Many years ago, in a galaxy far, far away…oh not really. Toyota identified the seven wastes when they developed the Toyota Production System from 1948 to 1975. As the production system was integrated into Western culture the eighth waste- Not Listening to People’s Ideas was adopted.
When put into the correct order, the eight wastes spell out DOWNTIME. This mnemonic helps you remember what the eight wastes are in business. Let’s go through this important Lean framework.
What is a defect? In Lean thinking, it is a product that doesn’t meet customer expectations. You go to a restaurant and order a hamburger plain, no mustard, mayonnaise, etc. It comes out covered with condiments. You send it back. That is a defect. It didn’t meet your expectations. Since they threw out the hamburger, it also increases waste.
Other forms of defects include errors in documents, mis-shipments, misreading an x-ray, etc.
This shows up in the form of a lot of Work In Process (WIP) on the shop floor, piles of files on a desk, buses that run empty, and ordering too many lab tests to be completed. A process is outputting more production than the next step in the process can use. We have to keep everyone busy all the time, right?
DMV. Enough said. I have seen DMV kiosks in the Denver area where I live. This is a technology solution to help eliminate people queuing at a location. We wait because either the next process can’t take what we have made or we are waiting on raw materials for our process. In either case, processes aren’t balanced. We wait for information, decisions, people, materials, maintenance as a few examples.
4. Not Listening to People’s Ideas
Who is doing the work every day? That’s right, your employees. Who should you get involved when you want to make improvements? This waste has the most impact on your bottom line. People have lots of opportunities in today’s work environment. Make sure that your company is driving employee engagement and focusing upon making their lives easier.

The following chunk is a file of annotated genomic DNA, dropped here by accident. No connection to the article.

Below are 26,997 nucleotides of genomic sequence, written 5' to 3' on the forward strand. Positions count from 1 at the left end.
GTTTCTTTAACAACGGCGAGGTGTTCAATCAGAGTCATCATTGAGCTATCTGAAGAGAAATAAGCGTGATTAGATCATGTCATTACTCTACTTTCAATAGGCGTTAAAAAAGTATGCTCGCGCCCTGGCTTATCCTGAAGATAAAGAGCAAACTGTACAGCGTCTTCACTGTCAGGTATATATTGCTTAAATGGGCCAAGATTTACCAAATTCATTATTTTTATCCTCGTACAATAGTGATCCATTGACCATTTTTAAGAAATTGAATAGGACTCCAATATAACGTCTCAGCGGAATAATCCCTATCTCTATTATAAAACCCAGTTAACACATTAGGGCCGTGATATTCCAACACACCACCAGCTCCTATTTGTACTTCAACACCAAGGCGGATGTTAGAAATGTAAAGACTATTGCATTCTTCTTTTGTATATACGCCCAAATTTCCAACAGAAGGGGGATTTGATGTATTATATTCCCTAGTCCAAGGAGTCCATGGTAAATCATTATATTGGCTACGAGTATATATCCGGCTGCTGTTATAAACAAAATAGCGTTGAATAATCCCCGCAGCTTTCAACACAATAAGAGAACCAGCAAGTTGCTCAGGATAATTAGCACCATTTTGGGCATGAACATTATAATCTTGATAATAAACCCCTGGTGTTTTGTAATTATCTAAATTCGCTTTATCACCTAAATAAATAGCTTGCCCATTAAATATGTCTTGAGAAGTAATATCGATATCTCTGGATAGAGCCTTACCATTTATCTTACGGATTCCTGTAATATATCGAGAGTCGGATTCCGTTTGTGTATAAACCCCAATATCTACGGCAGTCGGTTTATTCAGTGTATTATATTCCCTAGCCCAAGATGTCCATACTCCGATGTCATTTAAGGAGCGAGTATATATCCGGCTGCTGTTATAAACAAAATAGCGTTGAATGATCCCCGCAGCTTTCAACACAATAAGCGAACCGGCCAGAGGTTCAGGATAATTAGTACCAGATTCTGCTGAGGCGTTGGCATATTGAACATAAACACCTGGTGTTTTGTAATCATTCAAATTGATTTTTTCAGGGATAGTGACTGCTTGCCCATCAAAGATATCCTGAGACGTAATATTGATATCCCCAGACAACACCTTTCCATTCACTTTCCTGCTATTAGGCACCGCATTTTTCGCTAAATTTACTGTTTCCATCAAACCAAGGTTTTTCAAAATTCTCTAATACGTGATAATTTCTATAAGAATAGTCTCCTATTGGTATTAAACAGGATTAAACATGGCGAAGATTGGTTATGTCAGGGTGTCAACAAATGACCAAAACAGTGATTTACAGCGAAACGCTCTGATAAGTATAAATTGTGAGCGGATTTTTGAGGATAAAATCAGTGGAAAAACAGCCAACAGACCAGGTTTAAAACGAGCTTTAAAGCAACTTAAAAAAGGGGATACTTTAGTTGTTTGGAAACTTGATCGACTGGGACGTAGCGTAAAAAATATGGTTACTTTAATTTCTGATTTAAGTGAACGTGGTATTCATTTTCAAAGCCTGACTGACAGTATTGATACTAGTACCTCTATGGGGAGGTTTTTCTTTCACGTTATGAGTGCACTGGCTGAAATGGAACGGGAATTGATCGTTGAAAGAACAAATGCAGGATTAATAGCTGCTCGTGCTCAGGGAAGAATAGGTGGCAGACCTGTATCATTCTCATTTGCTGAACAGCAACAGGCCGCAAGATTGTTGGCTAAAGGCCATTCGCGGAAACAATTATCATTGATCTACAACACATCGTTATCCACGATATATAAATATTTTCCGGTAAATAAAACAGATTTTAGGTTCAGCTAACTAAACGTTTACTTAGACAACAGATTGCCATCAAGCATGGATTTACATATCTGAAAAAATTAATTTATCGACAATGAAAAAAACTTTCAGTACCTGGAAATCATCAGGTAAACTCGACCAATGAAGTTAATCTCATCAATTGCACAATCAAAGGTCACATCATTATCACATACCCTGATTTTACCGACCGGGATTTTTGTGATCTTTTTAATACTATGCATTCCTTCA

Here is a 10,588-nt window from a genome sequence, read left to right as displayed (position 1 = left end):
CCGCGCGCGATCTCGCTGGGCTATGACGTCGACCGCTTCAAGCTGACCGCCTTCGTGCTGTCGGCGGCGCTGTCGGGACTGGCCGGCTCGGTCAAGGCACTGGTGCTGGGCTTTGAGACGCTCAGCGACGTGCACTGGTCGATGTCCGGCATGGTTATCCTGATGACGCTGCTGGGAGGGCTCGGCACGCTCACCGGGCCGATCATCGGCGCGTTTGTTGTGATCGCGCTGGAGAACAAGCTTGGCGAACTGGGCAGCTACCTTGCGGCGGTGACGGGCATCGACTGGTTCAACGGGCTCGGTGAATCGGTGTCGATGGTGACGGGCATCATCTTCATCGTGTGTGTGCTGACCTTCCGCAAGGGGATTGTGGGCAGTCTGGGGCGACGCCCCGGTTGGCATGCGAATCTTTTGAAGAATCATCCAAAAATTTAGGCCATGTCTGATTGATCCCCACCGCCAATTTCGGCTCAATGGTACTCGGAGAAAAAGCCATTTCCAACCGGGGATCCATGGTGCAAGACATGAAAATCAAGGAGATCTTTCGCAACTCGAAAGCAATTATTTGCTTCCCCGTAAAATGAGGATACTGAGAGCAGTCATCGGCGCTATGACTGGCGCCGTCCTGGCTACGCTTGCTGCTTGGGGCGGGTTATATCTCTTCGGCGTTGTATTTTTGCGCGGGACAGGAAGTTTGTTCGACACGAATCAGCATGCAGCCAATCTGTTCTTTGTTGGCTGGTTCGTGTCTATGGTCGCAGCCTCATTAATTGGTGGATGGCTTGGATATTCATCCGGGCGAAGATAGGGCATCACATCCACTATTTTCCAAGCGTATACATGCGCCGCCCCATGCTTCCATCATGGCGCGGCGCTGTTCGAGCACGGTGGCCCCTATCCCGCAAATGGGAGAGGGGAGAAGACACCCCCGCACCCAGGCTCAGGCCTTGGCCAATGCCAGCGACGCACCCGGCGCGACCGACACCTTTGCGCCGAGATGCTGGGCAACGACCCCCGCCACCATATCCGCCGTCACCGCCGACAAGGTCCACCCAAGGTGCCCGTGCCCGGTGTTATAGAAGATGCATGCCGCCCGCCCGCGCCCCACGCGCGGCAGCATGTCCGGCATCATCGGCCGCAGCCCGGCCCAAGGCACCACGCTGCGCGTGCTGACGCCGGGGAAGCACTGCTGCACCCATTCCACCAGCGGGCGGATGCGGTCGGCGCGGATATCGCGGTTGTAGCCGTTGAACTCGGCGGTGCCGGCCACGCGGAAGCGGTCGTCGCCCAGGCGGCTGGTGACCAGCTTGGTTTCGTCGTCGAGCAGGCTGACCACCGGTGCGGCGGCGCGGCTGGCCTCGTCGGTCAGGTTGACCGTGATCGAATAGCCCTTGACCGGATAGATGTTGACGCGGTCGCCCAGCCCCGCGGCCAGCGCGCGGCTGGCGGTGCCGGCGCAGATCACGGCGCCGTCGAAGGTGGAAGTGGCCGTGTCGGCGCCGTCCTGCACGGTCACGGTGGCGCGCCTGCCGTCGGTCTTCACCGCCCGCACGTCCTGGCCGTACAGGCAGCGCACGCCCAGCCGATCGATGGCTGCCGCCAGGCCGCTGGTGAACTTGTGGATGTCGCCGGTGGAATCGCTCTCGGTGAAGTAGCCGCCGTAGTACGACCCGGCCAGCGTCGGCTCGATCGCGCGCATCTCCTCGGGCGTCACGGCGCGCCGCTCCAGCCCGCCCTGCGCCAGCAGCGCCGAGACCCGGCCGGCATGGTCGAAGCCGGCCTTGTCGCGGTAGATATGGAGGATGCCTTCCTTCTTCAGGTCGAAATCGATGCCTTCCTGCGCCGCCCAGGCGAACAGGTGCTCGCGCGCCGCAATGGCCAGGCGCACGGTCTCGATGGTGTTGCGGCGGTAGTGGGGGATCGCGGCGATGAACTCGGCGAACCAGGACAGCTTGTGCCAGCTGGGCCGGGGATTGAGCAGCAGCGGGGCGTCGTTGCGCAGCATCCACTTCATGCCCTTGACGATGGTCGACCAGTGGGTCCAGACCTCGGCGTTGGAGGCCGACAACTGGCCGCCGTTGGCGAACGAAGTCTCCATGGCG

Think of transportation as using a truck, pallet jack, fork truck or some form of equipment. That is the difference between transportation and motion. Moving items from one warehouse to another without being sold is transportation waste. Sending people from one lab site to another because your equipment is down is another transportation waste. Moving material out of the way to get to something behind it is waste.
Behind Not Listening, I think this is the second most costly waste. Having too much inventory crushes cash flow. Measuring inventory turns is key to your survival if you are in manufacturing. The simple measurement for inventory turns is sales dollars/inventory dollars. If you are a $50M a year company and have four inventory turns, that means you have $12.5M tied up in inventory. If you are that same $50M a year company and have 10 inventory turns, you have $5M tied up in inventory. That $7.5M difference can do a lot for your business.
Similar to transportation but involves people’s motion. Probably ten years ago I used to watch Baristas walk all over to finish an order at Starbucks. Then they underwent a Lean transformation. Now when I observe the baristas, they don’t go through near the motion they did before. Observe and identify areas in your business where employees are doing a lot of motion and see if there are ways to eliminate it.
8. Excess Processing
Sometimes referred to as “gold-plating” a product or service. Are you asking people to enter identical information into forms or software when once is enough? Are you offering goods or services with extra features that people don’t want? Does your phone system offer too many options when customers call in? These are all forms of excess processing.
The eight wastes are everywhere in your business. Go take a walk with some employees and take notes. Identity some wastes and put them on a DOWNTIME chart like the one above. Then go attack that waste!
As always, it is an honor to serve you and I hope that you and your company are getting better every day!
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